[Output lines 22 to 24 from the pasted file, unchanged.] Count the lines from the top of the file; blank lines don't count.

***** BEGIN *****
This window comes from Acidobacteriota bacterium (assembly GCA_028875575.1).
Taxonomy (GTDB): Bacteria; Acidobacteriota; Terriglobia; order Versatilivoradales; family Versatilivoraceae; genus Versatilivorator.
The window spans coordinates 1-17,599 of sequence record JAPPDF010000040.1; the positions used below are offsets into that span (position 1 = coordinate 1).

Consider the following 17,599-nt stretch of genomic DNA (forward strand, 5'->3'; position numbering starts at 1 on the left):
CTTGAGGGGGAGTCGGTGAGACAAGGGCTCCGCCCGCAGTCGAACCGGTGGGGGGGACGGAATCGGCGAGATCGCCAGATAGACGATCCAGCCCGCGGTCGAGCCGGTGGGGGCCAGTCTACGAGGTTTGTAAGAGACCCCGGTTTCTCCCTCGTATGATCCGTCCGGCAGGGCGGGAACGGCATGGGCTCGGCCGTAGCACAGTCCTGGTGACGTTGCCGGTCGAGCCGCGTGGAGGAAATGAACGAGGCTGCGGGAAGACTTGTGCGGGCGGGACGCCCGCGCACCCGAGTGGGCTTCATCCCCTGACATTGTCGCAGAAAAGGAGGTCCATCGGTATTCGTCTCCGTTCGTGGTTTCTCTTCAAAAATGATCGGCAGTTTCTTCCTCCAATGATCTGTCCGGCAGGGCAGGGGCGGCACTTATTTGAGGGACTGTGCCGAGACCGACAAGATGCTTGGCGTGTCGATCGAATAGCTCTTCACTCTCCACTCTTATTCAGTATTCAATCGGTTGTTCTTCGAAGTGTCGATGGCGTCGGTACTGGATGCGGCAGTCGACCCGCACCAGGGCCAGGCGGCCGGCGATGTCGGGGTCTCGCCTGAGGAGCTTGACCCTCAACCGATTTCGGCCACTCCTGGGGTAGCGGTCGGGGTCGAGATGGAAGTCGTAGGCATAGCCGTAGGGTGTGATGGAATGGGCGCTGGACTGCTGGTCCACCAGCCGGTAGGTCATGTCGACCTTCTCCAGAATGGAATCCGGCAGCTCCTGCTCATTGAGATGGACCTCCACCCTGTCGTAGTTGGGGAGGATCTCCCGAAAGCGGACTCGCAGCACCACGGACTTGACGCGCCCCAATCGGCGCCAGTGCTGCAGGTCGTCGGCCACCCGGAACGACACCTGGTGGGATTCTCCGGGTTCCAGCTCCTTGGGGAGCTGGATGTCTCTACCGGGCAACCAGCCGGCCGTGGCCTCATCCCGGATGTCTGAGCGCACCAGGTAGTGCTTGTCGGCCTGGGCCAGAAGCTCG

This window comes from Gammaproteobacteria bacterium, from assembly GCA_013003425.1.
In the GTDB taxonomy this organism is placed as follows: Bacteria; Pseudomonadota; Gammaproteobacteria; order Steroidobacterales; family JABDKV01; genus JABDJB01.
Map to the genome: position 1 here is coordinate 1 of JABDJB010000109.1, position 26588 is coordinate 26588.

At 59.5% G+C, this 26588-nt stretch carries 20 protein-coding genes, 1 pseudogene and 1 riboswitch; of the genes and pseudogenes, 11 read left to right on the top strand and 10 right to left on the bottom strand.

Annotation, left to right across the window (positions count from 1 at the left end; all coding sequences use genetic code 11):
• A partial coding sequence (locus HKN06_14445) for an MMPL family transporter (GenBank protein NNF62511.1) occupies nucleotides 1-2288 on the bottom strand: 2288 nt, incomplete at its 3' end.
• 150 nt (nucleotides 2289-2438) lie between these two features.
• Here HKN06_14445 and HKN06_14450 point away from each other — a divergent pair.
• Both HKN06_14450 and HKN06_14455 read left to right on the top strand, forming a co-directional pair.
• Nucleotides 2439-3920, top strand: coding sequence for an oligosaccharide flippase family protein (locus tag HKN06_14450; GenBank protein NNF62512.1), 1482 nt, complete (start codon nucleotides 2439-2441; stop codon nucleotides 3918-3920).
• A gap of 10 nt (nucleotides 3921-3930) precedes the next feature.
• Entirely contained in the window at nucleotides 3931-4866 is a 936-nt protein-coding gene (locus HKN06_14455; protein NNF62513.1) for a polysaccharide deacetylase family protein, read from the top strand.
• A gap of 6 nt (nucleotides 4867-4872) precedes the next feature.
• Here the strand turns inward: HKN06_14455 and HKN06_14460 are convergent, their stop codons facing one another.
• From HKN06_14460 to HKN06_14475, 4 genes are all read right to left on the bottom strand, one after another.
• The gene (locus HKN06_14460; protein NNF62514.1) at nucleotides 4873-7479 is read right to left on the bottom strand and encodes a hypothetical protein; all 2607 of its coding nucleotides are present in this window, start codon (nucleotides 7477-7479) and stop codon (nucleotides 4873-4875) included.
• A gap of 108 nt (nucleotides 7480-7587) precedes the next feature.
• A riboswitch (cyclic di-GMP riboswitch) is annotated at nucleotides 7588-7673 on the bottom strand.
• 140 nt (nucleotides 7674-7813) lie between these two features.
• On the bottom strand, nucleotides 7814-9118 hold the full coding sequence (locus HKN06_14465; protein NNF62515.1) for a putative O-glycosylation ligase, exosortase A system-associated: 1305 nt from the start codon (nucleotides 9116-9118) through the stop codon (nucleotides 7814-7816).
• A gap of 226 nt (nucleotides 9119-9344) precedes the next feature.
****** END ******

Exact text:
• A gap of 108 nt (nucleotides 7480-7587) precedes the next feature.
• A riboswitch (cyclic di-GMP riboswitch) is annotated at nucleotides 7588-7673 on the bottom strand.
• 140 nt (nucleotides 7674-7813) lie between these two features.